Tuesday, December 2, 2008

Event : Urban Play : Droog Design

The IJ-Riverfront in Amsterdam became the creative turf of international artists and designers exploring the intersection of art and the urban landscape. Urban Play is a project by Droog Design and was presented as a component of ExperimentaDesign Amsterdam 2008. The exhibition was created and curated by creative strategist Scott Burnham.

"The Urban Play exhibition provides a global overview of urban design interventions done outside of the formal channels of institutions, commissions and urban planning in cities around the world. Some refer to it as guerrilla design or “3D Graffiti”, but this surge of urban creativity – from billboards that are visually remixed, to streetscapes which are morphed into theatrical areas in the middle of the night – is where creative expression in the city becomes physical, literally transforming cities around the world."
(Scott Burnham, www.scottburnham.com)

Urban Play explores the interactive domain of art, design and environment at the pedestrian level. The exhibition encourages public interaction and marks a notable change in the presence of art and play in urban environment as well as a shift in the perception of public space and infrastructure. Artists and designers working in 3 dimensions are doing here what graffiti artists have been doing for decades; marking territory and injecting their creative will into the channels of the urban infrastructure. "Done without permission or commissions, the vast range of work on display represents the intersection of the latest genre of street art and the beginnings of open source urban design." (Scott Burnham, www.scottburnham.com)

The concept of open source urban design reflects that of contemporary programming and software development. An open source model is a development methodology that allows access to and the manipulation of a system of information and its inherent infrastructure. It is typically applied in the field of computer programming. The implications of applying this concept to urban design remain to be fully expressed through this exhibition. However, it hints at a public reclamation of control in the decision making and development processes for the urban landscape as well as its phenotypic expression.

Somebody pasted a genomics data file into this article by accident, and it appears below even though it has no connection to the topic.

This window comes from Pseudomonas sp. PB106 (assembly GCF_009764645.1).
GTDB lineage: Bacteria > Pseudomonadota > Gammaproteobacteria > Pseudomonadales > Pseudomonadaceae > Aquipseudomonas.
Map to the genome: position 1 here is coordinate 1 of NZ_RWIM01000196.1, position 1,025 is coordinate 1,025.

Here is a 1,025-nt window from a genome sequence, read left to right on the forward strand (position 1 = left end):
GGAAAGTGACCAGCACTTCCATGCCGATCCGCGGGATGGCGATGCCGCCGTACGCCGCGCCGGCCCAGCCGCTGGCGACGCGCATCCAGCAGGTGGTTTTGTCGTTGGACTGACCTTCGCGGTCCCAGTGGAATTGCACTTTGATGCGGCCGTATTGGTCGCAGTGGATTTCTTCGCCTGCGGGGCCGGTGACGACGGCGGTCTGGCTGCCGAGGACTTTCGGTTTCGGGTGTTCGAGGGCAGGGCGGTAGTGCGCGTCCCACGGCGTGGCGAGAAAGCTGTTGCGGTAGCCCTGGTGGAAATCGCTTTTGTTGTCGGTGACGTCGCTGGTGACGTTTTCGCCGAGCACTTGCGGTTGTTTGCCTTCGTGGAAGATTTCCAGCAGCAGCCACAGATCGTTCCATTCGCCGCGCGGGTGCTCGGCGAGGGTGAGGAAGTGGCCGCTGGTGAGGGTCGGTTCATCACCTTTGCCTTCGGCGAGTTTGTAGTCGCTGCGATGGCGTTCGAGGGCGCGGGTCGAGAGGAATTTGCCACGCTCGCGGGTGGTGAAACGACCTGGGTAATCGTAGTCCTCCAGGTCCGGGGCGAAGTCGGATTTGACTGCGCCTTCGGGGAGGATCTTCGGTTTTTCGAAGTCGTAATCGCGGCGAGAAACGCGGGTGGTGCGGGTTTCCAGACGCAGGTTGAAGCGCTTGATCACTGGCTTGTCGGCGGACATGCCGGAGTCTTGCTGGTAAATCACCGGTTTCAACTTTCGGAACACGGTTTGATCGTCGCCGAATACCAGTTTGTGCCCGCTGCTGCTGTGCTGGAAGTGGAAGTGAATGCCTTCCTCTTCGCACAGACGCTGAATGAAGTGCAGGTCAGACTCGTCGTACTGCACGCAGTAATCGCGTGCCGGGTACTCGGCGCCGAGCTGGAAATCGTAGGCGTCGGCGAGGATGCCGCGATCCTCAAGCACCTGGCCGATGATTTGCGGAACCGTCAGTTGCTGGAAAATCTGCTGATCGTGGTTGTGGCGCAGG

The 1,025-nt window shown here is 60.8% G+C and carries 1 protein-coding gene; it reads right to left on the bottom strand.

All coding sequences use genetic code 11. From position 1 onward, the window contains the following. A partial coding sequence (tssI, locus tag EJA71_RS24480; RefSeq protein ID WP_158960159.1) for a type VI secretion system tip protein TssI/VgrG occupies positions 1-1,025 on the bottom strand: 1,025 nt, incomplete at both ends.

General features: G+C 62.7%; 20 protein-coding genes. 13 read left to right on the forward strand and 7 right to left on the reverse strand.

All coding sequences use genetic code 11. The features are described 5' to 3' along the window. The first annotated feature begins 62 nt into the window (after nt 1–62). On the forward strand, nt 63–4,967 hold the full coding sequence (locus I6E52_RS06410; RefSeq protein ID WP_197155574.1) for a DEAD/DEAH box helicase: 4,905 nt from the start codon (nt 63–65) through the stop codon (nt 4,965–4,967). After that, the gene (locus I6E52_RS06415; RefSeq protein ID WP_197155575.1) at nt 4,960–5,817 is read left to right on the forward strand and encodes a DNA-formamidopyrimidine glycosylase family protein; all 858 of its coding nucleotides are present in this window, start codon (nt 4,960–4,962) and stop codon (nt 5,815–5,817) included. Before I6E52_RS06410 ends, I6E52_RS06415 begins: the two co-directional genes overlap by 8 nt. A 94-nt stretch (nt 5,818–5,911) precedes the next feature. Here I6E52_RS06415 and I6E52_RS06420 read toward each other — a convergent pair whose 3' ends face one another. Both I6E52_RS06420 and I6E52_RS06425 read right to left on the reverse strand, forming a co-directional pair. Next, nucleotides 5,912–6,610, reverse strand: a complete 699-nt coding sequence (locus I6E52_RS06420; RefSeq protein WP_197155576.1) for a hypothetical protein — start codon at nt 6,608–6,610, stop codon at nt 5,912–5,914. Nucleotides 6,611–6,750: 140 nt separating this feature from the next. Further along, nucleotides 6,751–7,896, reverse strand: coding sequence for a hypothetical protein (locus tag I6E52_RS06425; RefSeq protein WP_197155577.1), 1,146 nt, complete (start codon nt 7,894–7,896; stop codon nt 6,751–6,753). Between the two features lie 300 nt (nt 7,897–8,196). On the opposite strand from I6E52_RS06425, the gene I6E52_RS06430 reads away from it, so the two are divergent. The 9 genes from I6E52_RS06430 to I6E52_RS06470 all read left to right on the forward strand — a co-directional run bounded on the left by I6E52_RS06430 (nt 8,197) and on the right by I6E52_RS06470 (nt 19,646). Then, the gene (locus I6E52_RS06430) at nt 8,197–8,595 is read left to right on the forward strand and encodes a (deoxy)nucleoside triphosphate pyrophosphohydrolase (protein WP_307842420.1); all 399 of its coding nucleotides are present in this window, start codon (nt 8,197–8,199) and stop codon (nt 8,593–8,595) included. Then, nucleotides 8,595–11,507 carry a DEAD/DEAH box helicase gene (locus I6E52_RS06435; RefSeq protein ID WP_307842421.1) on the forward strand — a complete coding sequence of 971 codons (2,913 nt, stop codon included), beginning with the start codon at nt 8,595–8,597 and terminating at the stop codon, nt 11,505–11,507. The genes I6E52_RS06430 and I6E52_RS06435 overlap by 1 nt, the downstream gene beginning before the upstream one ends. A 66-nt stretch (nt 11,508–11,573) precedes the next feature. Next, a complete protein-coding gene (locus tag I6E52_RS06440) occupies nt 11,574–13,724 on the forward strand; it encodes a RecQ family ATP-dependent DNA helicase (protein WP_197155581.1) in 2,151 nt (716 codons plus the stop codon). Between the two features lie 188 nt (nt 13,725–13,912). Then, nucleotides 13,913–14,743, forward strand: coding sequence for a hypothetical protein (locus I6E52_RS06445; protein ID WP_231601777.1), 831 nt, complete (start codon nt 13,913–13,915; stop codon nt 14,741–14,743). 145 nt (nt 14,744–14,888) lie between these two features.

Allowing open manipulation of interstitial space and the related public infrastructure found among the urban landscape surely opens the door for criticism as well as possibility. But one thing is certain, this concept presents a vast field for practice, research and discussion. I expect the coming generations will see artists, planners, architects, and all around citizens becoming more involved with their environment as the pendulum sways between homogeneity and the draw of diversity within the evolving urban ecology.

Artists as artists, as well as those playing the role of scientist, designer, and architect have explored the regions of commonly unknown patterns and chaotic behavior to share with the masses new and innovative modes of expression. These changes in the commonly applied and accepted motifs of urban design enrich the pedestrian experience. Urban Play is a project intended to explore the next phase of urban art, it exhibits the surge of unofficial 3d work in the infrastructure of our cities. We have the artists of the street to thank for the emergence of such expression as well as creative thinkers like Scott Burnham who see the potential in their application and work to broaden their acceptance.


Urban Play:

Exhibiting Artists:
  • Arno Piroud
  • CutUp Collective
  • Gilberto Esparza
  • Graffiti Research Lab
  • Jason Eppink
  • Ji Lee
  • Joshua Allen Harris
  • Leon Reid IV
  • Mark Jenkins
  • Office for Subversive Architecture
  • Posterchild
  • Rebar
  • Roadsworth
  • SpY
  • TheGreenEyl
  • Till Bay (Windowzoo)
  • Truthtag
  • You are Beautiful

For more:
Urban Play
Droog Design Amsterdam
ExperimentaDesign Amsterdam 2008
Scott Burnham

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